Keeping Junior Engaged
Keeping Junior Engaged
Take it from those empowering today’s youth sailors: there’s a time to push and a time to let them advance at their own pace. "Jobson Report" from our May 2012 issue.
A bright spot in American sailing is the vitality of our junior sailing. There are hundreds of yacht club-based junior programs packed each summer, more than 500 high school sailing teams, 214 colleges with competitive racing teams, and thriving community boating initiatives. As a result of all this activity, we’ve developed many talented sailors, but still, too many young sailors fade away from the sport during their high school years or earlier, and more stop sailing soon after college. There are as many opinions about the fallout as there are solutions to retaining young sailors.
To get a better sense of retention efforts today, I recently sought out a handful of individuals deeply engaged in youth sailing programs. While their respective best practices varied, they did share a common philosophy: parents, mentors, and instructors must preserve a healthy balance between pushing and enabling.
Most veteran sailors understand that sailing is a lifetime sport that connects generations, provides many levels of great competition, and can be as enjoyable as day sailing or cruising. It’s difficult for young sailors to realize that sailing is a great sport for the long term. To help keep our youngsters engaged in sailing, it’s important that we deliver a mix of education, safety, competition, and play. When new sailors are pushed too hard at a young age, many reject the sport and move on.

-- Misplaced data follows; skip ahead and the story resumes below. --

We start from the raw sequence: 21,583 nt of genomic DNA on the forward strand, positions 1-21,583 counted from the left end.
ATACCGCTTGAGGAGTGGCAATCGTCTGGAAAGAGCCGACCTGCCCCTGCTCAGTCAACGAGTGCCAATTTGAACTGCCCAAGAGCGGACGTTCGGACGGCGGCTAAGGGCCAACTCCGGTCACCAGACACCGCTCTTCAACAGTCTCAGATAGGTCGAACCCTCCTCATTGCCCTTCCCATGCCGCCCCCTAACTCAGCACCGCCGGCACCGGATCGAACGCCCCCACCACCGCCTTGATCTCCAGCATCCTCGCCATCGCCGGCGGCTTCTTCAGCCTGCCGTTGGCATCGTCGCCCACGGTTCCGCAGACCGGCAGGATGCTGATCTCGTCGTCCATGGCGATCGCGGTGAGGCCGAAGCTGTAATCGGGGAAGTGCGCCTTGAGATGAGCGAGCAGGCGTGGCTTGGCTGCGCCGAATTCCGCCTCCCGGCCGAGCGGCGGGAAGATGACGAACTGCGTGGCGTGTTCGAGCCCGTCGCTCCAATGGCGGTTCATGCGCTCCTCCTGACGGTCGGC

Nicholas Cost oversees Bayview YC’s junior program in Detroit. “We have high expectations for all of our students, to follow safety rules, be good team members, and have fun,” he says. “We focus on the concept of ‘team’ and rotate young beginners through all of our different classes and boats during the summer. By sailing with the advanced group, beginners get to see the possibilities and fun of being competitive. They are treated as full team members and must carry out their share of tasks.”
Carolyn Grant is the sailing director at the Great Harbor YC on Nantucket, and says she focuses on minimizing traumatic experiences. “We do capsize recovery and swimming tests on the first day to overcome the fear factor,” she says.
Philip Muller, at the Lauderdale YC in Fort Lauderdale, Fla., says that many young sailors wash out because programs are too racing oriented.
“I have a saying at the club, ‘no sailor left behind,’” says Muller. “Good time management and creativity allows a coach to give both the novice and advanced sailor what’s needed in the same day’s practice. It goes back to knowing each sailor’s threshold. Some practice days need to be more fun-oriented to keep those on the fence interested.”